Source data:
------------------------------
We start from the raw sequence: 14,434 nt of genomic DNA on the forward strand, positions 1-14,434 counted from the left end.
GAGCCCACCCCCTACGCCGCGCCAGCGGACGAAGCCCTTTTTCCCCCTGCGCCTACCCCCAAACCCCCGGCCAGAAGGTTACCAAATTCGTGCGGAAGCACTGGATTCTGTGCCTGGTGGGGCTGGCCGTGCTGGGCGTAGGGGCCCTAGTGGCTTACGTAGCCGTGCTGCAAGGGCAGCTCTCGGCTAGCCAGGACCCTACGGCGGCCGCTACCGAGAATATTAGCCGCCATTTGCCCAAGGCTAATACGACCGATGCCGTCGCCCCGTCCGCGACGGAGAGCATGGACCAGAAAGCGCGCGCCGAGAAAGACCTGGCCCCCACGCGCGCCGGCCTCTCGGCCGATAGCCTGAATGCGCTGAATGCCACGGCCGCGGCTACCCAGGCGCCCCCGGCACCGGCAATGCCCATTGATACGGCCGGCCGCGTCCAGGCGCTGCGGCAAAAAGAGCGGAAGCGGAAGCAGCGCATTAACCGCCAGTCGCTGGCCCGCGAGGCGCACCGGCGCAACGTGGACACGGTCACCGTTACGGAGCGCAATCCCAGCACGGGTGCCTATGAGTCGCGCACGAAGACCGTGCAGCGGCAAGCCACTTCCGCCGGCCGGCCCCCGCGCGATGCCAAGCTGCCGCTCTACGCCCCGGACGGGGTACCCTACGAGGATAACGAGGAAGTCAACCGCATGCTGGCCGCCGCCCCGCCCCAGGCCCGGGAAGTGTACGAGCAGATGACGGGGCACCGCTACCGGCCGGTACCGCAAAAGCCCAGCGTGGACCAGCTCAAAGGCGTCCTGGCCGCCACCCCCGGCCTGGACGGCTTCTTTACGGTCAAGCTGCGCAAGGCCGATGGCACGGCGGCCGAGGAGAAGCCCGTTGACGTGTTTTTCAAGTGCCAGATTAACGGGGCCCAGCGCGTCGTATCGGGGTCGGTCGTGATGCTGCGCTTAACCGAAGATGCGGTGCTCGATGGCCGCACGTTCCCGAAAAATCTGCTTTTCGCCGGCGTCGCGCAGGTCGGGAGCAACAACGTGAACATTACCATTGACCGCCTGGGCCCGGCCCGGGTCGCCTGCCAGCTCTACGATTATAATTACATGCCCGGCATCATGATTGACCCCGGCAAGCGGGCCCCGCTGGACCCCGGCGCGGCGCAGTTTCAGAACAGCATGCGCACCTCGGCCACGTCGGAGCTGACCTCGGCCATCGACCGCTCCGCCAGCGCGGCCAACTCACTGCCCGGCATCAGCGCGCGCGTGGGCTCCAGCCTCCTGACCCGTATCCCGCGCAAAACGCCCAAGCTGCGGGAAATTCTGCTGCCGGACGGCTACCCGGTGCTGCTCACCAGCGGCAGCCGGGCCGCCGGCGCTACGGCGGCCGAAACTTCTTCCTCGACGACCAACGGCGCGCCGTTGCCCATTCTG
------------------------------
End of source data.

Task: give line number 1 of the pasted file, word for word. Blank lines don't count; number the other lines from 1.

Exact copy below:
We start from the raw sequence: 14,434 nt of genomic DNA on the forward strand, positions 1-14,434 counted from the left end.